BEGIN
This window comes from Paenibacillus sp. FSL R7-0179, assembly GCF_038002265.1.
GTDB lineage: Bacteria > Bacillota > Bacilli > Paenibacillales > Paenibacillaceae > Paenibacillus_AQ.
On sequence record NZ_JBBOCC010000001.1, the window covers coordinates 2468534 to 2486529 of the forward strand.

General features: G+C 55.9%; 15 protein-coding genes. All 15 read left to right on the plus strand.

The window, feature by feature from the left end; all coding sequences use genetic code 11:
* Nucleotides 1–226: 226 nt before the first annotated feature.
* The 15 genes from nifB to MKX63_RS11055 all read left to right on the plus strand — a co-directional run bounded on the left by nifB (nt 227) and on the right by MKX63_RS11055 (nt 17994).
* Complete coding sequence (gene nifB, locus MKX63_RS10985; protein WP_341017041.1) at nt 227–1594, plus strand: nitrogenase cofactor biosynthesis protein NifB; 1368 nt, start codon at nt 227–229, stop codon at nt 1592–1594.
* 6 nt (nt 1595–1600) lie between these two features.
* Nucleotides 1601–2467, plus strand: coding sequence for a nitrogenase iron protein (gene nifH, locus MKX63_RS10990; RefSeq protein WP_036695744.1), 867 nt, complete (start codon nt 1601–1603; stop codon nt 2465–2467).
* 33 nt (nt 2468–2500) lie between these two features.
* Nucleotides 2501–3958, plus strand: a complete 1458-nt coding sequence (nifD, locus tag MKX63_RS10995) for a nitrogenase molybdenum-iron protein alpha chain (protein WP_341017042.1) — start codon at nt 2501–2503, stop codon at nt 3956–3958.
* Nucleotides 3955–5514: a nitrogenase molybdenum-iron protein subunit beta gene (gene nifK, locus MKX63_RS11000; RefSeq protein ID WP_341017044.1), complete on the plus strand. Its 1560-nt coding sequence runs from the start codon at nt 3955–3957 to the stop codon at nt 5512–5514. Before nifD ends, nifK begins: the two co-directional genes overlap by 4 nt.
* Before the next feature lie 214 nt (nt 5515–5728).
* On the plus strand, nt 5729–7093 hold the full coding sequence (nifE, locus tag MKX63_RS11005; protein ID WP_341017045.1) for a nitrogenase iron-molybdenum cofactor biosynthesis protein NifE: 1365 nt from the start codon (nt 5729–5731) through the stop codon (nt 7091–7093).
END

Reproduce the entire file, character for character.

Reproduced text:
This window comes from Paenibacillus sp. FSL R7-0179, assembly GCF_038002265.1.
GTDB lineage: Bacteria > Bacillota > Bacilli > Paenibacillales > Paenibacillaceae > Paenibacillus_AQ.
On sequence record NZ_JBBOCC010000001.1, the window covers coordinates 2468534 to 2486529 of the forward strand.

General features: G+C 55.9%; 15 protein-coding genes. All 15 read left to right on the plus strand.

The window, feature by feature from the left end; all coding sequences use genetic code 11:
* Nucleotides 1–226: 226 nt before the first annotated feature.
* The 15 genes from nifB to MKX63_RS11055 all read left to right on the plus strand — a co-directional run bounded on the left by nifB (nt 227) and on the right by MKX63_RS11055 (nt 17994).
* Complete coding sequence (gene nifB, locus MKX63_RS10985; protein WP_341017041.1) at nt 227–1594, plus strand: nitrogenase cofactor biosynthesis protein NifB; 1368 nt, start codon at nt 227–229, stop codon at nt 1592–1594.
* 6 nt (nt 1595–1600) lie between these two features.
* Nucleotides 1601–2467, plus strand: coding sequence for a nitrogenase iron protein (gene nifH, locus MKX63_RS10990; RefSeq protein WP_036695744.1), 867 nt, complete (start codon nt 1601–1603; stop codon nt 2465–2467).
* 33 nt (nt 2468–2500) lie between these two features.
* Nucleotides 2501–3958, plus strand: a complete 1458-nt coding sequence (nifD, locus tag MKX63_RS10995) for a nitrogenase molybdenum-iron protein alpha chain (protein WP_341017042.1) — start codon at nt 2501–2503, stop codon at nt 3956–3958.
* Nucleotides 3955–5514: a nitrogenase molybdenum-iron protein subunit beta gene (gene nifK, locus MKX63_RS11000; RefSeq protein ID WP_341017044.1), complete on the plus strand. Its 1560-nt coding sequence runs from the start codon at nt 3955–3957 to the stop codon at nt 5512–5514. Before nifD ends, nifK begins: the two co-directional genes overlap by 4 nt.
* Before the next feature lie 214 nt (nt 5515–5728).
* On the plus strand, nt 5729–7093 hold the full coding sequence (nifE, locus tag MKX63_RS11005; protein ID WP_341017045.1) for a nitrogenase iron-molybdenum cofactor biosynthesis protein NifE: 1365 nt from the start codon (nt 5729–5731) through the stop codon (nt 7091–7093).